The group had two pairs amongst them who were posturing and calling to each other – I could have watched these majestic animals for hours. However, just because the sun was out, it doesn’t mean it was warm and it wasn’t long before my hands had turned blue and the kettle was calling.

King Penguins posturing in to each other in front of base
King Penguins posturing to each other in front of base
Group of king penguins in front of the South Georgia mountains
Group of king penguins in front of the South Georgia mountains

With scientific work easing slightly, I have also had more time to crew and cox our RIBs and jet boats. Having spent a lot of time on board powerboats before the RIB training, they weren’t too much of a challenge but getting my head around jet boats is another completely different challenge. A challenge which I am loving, I have to say, since it means I get to see more of the island and spend time at sea.

And when you’re on board either sort of boat, you’re never too far from beautiful scenery…

Lyelly glacier from the jet boat during boating activities
Lyelly glacier from the jet boat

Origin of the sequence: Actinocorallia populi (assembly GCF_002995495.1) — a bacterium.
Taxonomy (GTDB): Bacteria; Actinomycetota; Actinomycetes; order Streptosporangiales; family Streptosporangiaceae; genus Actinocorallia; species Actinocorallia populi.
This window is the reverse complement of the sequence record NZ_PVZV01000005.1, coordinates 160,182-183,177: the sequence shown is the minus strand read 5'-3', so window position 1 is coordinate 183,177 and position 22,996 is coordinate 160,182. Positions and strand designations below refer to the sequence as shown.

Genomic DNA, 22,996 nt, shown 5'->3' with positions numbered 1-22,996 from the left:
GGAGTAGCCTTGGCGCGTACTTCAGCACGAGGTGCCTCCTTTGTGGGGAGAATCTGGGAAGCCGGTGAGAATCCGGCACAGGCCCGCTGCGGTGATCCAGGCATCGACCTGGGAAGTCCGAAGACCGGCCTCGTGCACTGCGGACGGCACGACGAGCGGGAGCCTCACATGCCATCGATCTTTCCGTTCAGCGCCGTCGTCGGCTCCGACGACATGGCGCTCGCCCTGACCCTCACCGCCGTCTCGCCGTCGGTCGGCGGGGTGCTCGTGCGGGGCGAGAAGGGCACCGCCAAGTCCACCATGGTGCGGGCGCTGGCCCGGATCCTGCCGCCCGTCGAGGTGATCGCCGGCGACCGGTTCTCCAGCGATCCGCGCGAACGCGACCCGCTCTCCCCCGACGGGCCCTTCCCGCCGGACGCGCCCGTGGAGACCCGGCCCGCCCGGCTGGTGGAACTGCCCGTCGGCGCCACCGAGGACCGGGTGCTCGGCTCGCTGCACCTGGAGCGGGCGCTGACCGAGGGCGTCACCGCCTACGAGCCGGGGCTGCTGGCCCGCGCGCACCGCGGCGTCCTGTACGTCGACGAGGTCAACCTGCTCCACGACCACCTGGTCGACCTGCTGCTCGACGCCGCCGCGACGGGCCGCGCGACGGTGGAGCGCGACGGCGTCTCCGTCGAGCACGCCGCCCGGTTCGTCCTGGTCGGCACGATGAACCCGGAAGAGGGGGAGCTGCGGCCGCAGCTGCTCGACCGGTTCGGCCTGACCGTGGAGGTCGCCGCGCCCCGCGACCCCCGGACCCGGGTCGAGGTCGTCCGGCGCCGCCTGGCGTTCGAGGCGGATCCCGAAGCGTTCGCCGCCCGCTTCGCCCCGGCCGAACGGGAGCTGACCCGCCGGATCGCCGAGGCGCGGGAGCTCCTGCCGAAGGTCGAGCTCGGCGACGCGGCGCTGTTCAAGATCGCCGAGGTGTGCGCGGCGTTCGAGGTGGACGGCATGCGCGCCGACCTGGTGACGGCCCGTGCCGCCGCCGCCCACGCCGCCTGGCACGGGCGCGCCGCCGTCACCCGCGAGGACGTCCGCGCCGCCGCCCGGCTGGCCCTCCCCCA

Neumayer glacier from the jet boat
Neumayer glacier from the jet boat

Incidentally, we do have a small breeding colony of King Penguins accessible to us by foot near King Edward Point at the aptly named Penguin River. Due to the small size of the colony, breeding isn’t often successful, unfortunately. However, on a visit this week, I was happy to find eight new chicks ready to give it a go.

First king penguin chicks at penguin river
First king penguin chicks at Penguin River

All the chicks and their parents seemed healthy and were in full voice throughout my visit despite the poor conditions and I was incredibly happy to see the adults regularly feeding their demanding chicks.

King penguin chicks are being fed well
King penguin chicks are being fed well



Farne Islands Winter Work

This entry is part 3 of 3 in the series Farne Islands

 Grey Seal Pup

Wardens spend the last 3 months of the year immersed within the seal colonies. Since the last visitors land on the islands at the end of September, some might consider that this gives wardens a degree of freedom. However the departure of the last visitor boats coincides with the more extreme seas and as a result the small speedboats belonging to us are limited to small sheltered trips between islands, leaving wardens cut off from the mainland. Wardens rely on larger boats to drop off supplies of, drinking water and gas and utilise every day of flat sea to pick up supplies and grab a quick shower. It is not uncommon that these flat sea days are separated by weeks. Unfortunately these showerless spells overlap with the most intense and physically demanding workload and as a result the seals must cope with smelly wardens.